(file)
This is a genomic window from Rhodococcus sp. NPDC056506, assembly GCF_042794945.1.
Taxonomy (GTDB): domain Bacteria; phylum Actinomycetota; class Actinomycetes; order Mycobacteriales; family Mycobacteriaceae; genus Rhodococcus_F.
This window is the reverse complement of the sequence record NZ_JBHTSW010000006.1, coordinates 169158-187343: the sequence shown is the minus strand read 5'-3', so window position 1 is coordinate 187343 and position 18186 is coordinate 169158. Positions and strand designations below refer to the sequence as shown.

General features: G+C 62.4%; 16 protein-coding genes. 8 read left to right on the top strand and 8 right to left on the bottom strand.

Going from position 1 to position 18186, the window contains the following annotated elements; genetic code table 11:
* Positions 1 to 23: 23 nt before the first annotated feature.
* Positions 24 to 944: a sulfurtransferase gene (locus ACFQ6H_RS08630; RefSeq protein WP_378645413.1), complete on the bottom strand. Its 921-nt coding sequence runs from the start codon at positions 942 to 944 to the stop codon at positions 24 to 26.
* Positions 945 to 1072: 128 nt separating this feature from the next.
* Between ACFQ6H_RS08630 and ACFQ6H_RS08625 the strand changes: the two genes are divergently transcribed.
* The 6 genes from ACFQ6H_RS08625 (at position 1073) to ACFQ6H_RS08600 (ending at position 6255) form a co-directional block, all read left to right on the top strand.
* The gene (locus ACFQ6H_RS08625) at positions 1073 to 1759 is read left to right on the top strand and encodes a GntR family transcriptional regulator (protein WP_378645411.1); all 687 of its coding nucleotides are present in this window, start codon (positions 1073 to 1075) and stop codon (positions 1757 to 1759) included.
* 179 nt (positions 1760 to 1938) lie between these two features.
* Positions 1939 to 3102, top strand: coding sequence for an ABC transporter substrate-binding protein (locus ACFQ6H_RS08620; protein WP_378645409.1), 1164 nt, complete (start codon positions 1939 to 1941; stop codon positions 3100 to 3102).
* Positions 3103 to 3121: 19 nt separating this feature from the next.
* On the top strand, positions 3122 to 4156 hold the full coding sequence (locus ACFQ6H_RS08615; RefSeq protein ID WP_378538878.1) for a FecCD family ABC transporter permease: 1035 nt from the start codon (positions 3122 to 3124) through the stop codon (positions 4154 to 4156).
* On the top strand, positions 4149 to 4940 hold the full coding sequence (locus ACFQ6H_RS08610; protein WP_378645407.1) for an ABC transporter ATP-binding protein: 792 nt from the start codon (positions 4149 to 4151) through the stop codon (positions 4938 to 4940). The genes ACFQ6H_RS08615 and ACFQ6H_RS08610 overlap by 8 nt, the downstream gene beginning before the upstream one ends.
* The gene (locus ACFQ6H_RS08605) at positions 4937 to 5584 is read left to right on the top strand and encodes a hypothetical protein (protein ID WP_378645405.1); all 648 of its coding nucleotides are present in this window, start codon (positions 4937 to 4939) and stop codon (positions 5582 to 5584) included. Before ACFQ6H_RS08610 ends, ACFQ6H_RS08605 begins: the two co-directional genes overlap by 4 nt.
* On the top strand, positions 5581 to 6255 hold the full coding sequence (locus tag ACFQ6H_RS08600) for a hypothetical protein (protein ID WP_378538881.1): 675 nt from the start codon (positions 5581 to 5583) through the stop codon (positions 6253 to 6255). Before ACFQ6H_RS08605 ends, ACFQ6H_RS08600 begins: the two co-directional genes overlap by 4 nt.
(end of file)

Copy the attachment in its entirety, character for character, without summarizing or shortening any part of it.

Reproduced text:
This is a genomic window from Rhodococcus sp. NPDC056506, assembly GCF_042794945.1.
Taxonomy (GTDB): domain Bacteria; phylum Actinomycetota; class Actinomycetes; order Mycobacteriales; family Mycobacteriaceae; genus Rhodococcus_F.
This window is the reverse complement of the sequence record NZ_JBHTSW010000006.1, coordinates 169158-187343: the sequence shown is the minus strand read 5'-3', so window position 1 is coordinate 187343 and position 18186 is coordinate 169158. Positions and strand designations below refer to the sequence as shown.

General features: G+C 62.4%; 16 protein-coding genes. 8 read left to right on the top strand and 8 right to left on the bottom strand.

Going from position 1 to position 18186, the window contains the following annotated elements; genetic code table 11:
* Positions 1 to 23: 23 nt before the first annotated feature.
* Positions 24 to 944: a sulfurtransferase gene (locus ACFQ6H_RS08630; RefSeq protein WP_378645413.1), complete on the bottom strand. Its 921-nt coding sequence runs from the start codon at positions 942 to 944 to the stop codon at positions 24 to 26.
* Positions 945 to 1072: 128 nt separating this feature from the next.
* Between ACFQ6H_RS08630 and ACFQ6H_RS08625 the strand changes: the two genes are divergently transcribed.
* The 6 genes from ACFQ6H_RS08625 (at position 1073) to ACFQ6H_RS08600 (ending at position 6255) form a co-directional block, all read left to right on the top strand.
* The gene (locus ACFQ6H_RS08625) at positions 1073 to 1759 is read left to right on the top strand and encodes a GntR family transcriptional regulator (protein WP_378645411.1); all 687 of its coding nucleotides are present in this window, start codon (positions 1073 to 1075) and stop codon (positions 1757 to 1759) included.
* 179 nt (positions 1760 to 1938) lie between these two features.
* Positions 1939 to 3102, top strand: coding sequence for an ABC transporter substrate-binding protein (locus ACFQ6H_RS08620; protein WP_378645409.1), 1164 nt, complete (start codon positions 1939 to 1941; stop codon positions 3100 to 3102).
* Positions 3103 to 3121: 19 nt separating this feature from the next.
* On the top strand, positions 3122 to 4156 hold the full coding sequence (locus ACFQ6H_RS08615; RefSeq protein ID WP_378538878.1) for a FecCD family ABC transporter permease: 1035 nt from the start codon (positions 3122 to 3124) through the stop codon (positions 4154 to 4156).
* On the top strand, positions 4149 to 4940 hold the full coding sequence (locus ACFQ6H_RS08610; protein WP_378645407.1) for an ABC transporter ATP-binding protein: 792 nt from the start codon (positions 4149 to 4151) through the stop codon (positions 4938 to 4940). The genes ACFQ6H_RS08615 and ACFQ6H_RS08610 overlap by 8 nt, the downstream gene beginning before the upstream one ends.
* The gene (locus ACFQ6H_RS08605) at positions 4937 to 5584 is read left to right on the top strand and encodes a hypothetical protein (protein ID WP_378645405.1); all 648 of its coding nucleotides are present in this window, start codon (positions 4937 to 4939) and stop codon (positions 5582 to 5584) included. Before ACFQ6H_RS08610 ends, ACFQ6H_RS08605 begins: the two co-directional genes overlap by 4 nt.
* On the top strand, positions 5581 to 6255 hold the full coding sequence (locus tag ACFQ6H_RS08600) for a hypothetical protein (protein ID WP_378538881.1): 675 nt from the start codon (positions 5581 to 5583) through the stop codon (positions 6253 to 6255). Before ACFQ6H_RS08605 ends, ACFQ6H_RS08600 begins: the two co-directional genes overlap by 4 nt.